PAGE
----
The determination of ethyl glucuronide and ethyl sulphate in vitreous humour as biomarkers of recent alcohol use in post-mortem forensic cases using UPLC-MS/MS

Riley, Gareth Michael
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Alcohol abuse is a major problem within societies all around the world. The use of alcohol contributed to 5.3% of deaths worldwide in 2016 while in South Africa, approximately 6.4% of all deaths are associated with alcohol consumption. In post-mortem investigations, the degree of alcohol intoxication is important to understand the circumstances of death. The gold standard method used to quantify alcohol intoxication analyses ethanol in blood. Despite this being a simple, accurate and specific analytical method, the interpretation and evaluation of the blood ethanol concentration (BEC) results is complicated by the behaviour of ethanol in a decedent prior to sampling. These complications are associated with the natural decomposition processes, circumstances of death, contamination and the short half-life of ethanol. The exploration into alternate biological specimens and alternate biomarkers has led to the scientific investigation of vitreous humour and analytes, such as ethyl glucuronide (EtG) and ethyl sulphate (EtS), as means to evaluate ethanol use and abuse. Vitreous humour is a simple biological matrix that is rarely contaminated by post-mortem processes. EtG and EtS are highly specific and sensitive ethanol biomarkers that are used to detect and quantify ethanol intoxication. The aim of this study was to develop and validate a method to simultaneously analyse EtG and EtS in vitreous humour using Ultra-Performance Liquid Chromatography couple with tandem Mass Spectrometry (UPLC-MS/MS) as well as to validate a method to analyse ethanol in vitreous humour using Headspace Gas Chromatography coupled with a Flame Ionization Detector (HSGC-FID). These methods were used to analyse 112 post-mortem vitreous humour samples obtained from the Johannesburg Forensic Pathology Services Medico-Legal Laboratory (JHB FPS MLL). EtG and EtS method development involved the optimization of sample preparation procedures, UPLC conditions and tandem MS conditions. The optimal sample preparation used protein precipitation with 0.1% formic acid in acetonitrile. EtG and EtS were simultaneously analysed using a UPLC MS/MS system with a Phenyl-Hexyl column (150 mm length, 2.1 mm inner diameter and 1.7 μm particle size) and a gradient elution profile. Ethanol was analysed on a HSGC-FID system with a SUPELCOWAX® 10 GC column (30 m length, 0.25 mm internal diameter and 0.50 μm film thickness). According to European Medicines Agency (EMA) guidelines, both methods were deemed fit for purpose across the following linear ranges: ethanol (0.01-0.5 g/100mL), EtG (50–2500 ppb) and EtS (5-1000 ppb) and all analytical validation acceptance criteria were met. Of the 112 vitreous humour samples, 33 samples contained no ethanol, EtG or EtS. The remaining 79 samples had median ethanol, EtG and EtS concentration of 0.048 (0.000-0.175) g/100mL, 127.85 (54.26-932.16) ppb and 102.00 (8.44-705.25) ppb, respectively. Spearman’s rank-order correlation test results suggested that, in vitreous humour, EtS is a more suitable analyte to predict ethanol consumption prior to death than EtG however, the low correlation coefficients of 0.800 and 0.606 indicated that various other factors play a role in the relationship between ethanol and these alcohol biomarkers in vitreous humour. The pilot study results highlighted the various benefits, analysing EtG and EtS in post-mortem VH samples including to differentiate between ante mortem ethanol consumption and post mortem formation and to clarify circumstances of death. The study also identified the short comings of solely using EtG and EtS results to determine ethanol intoxication for forensic purposes. In conclusion, the analysis of EtG and EtS in either post-mortem blood or vitreous humour samples should be considered as a routine test when pathologist request the analysis of BEC in order to differentiate between ante-mortem ethanol consumption and post-mortem formation as well as to providing additional information on the series of events prior to the death of a decedent.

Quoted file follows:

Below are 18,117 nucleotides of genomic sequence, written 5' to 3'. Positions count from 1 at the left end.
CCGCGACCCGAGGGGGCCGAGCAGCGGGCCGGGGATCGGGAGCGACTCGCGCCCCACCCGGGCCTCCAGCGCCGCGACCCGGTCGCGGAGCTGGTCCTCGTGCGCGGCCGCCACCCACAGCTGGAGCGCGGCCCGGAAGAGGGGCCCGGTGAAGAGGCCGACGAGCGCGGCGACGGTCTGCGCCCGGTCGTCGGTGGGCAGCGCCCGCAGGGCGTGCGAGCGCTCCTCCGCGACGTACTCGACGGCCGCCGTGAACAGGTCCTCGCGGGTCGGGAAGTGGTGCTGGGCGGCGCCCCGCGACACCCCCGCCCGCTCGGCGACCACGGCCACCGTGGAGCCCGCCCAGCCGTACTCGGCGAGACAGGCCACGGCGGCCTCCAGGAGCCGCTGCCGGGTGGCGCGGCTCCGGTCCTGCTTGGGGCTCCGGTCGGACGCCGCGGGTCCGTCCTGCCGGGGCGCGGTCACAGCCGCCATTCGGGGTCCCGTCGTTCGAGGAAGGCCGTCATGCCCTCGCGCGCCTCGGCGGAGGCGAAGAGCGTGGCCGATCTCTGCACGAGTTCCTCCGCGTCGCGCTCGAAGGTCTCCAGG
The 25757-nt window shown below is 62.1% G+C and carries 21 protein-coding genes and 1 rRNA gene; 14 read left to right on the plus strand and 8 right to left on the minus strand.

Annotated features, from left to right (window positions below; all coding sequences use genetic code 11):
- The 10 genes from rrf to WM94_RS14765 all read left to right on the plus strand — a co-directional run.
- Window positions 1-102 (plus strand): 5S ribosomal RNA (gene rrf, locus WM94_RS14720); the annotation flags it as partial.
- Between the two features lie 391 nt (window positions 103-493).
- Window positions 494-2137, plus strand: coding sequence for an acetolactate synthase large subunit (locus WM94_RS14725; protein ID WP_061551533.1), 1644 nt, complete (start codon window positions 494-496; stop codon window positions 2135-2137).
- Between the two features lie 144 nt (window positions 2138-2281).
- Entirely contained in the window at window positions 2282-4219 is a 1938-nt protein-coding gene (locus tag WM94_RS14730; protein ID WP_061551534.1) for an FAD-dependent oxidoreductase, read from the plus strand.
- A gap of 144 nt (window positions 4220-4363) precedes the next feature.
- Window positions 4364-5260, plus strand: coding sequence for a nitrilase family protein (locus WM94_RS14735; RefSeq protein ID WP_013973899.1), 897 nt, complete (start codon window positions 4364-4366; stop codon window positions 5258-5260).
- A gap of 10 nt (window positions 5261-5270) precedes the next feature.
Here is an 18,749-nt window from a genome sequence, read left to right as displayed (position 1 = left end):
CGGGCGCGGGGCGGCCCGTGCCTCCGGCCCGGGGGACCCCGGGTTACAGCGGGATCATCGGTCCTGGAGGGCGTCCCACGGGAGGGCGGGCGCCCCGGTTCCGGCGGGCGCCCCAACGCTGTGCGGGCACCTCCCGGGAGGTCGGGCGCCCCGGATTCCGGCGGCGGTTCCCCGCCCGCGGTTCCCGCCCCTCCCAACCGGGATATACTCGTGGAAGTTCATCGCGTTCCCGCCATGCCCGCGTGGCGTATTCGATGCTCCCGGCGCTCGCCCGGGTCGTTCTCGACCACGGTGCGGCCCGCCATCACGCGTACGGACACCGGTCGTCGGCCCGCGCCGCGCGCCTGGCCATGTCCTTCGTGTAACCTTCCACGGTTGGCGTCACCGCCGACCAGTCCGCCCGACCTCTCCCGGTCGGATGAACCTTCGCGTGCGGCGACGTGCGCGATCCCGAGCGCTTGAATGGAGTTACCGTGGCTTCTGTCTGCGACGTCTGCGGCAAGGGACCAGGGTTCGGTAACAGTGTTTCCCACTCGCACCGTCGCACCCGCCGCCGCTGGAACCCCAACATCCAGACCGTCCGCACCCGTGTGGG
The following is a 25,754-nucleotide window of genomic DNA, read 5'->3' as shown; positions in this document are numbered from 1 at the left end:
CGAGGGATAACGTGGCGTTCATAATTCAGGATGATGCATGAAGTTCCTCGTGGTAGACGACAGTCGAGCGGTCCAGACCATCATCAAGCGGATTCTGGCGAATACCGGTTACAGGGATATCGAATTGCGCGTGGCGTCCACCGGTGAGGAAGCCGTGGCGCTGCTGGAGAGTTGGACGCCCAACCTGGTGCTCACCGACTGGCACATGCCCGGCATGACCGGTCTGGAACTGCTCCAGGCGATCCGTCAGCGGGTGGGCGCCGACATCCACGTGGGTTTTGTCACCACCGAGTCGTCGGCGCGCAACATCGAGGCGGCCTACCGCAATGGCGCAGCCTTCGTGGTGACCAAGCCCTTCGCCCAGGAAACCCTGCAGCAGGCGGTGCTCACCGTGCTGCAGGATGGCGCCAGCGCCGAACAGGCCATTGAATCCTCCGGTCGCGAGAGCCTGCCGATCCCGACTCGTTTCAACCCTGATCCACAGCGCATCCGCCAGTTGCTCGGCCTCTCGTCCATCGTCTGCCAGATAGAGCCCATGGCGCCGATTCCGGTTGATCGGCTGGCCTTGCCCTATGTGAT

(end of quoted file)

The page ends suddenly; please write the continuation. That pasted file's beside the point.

A dissertation submitted in fulfilment of the requirements for the degree of Master of Science in Medicine (Forensic Science) to the Faculty of Health Sciences, School of Pathology, University of the Witwatersrand, Johannesburg, 2021